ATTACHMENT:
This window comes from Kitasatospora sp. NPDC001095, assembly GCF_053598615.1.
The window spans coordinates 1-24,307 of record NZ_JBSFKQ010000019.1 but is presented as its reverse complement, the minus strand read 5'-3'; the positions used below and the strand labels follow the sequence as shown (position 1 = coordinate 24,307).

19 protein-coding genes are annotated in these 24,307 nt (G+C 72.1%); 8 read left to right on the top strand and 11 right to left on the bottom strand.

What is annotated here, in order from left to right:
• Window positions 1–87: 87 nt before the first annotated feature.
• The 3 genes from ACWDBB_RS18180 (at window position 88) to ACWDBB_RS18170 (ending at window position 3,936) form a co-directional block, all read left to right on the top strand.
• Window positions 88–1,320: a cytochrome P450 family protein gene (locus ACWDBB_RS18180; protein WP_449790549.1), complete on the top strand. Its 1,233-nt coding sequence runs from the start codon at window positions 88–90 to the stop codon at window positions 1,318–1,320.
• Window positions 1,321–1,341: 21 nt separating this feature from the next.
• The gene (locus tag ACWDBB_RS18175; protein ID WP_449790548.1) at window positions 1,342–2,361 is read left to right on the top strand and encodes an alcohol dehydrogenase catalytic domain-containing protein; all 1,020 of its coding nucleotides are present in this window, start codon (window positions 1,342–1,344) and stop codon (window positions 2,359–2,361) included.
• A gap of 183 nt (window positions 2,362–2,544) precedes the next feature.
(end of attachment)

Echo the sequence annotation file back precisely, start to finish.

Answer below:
This window comes from Kitasatospora sp. NPDC001095, assembly GCF_053598615.1.
The window spans coordinates 1-24,307 of record NZ_JBSFKQ010000019.1 but is presented as its reverse complement, the minus strand read 5'-3'; the positions used below and the strand labels follow the sequence as shown (position 1 = coordinate 24,307).

19 protein-coding genes are annotated in these 24,307 nt (G+C 72.1%); 8 read left to right on the top strand and 11 right to left on the bottom strand.

What is annotated here, in order from left to right:
• Window positions 1–87: 87 nt before the first annotated feature.
• The 3 genes from ACWDBB_RS18180 (at window position 88) to ACWDBB_RS18170 (ending at window position 3,936) form a co-directional block, all read left to right on the top strand.
• Window positions 88–1,320: a cytochrome P450 family protein gene (locus ACWDBB_RS18180; protein WP_449790549.1), complete on the top strand. Its 1,233-nt coding sequence runs from the start codon at window positions 88–90 to the stop codon at window positions 1,318–1,320.
• Window positions 1,321–1,341: 21 nt separating this feature from the next.
• The gene (locus tag ACWDBB_RS18175; protein ID WP_449790548.1) at window positions 1,342–2,361 is read left to right on the top strand and encodes an alcohol dehydrogenase catalytic domain-containing protein; all 1,020 of its coding nucleotides are present in this window, start codon (window positions 1,342–1,344) and stop codon (window positions 2,359–2,361) included.
• A gap of 183 nt (window positions 2,362–2,544) precedes the next feature.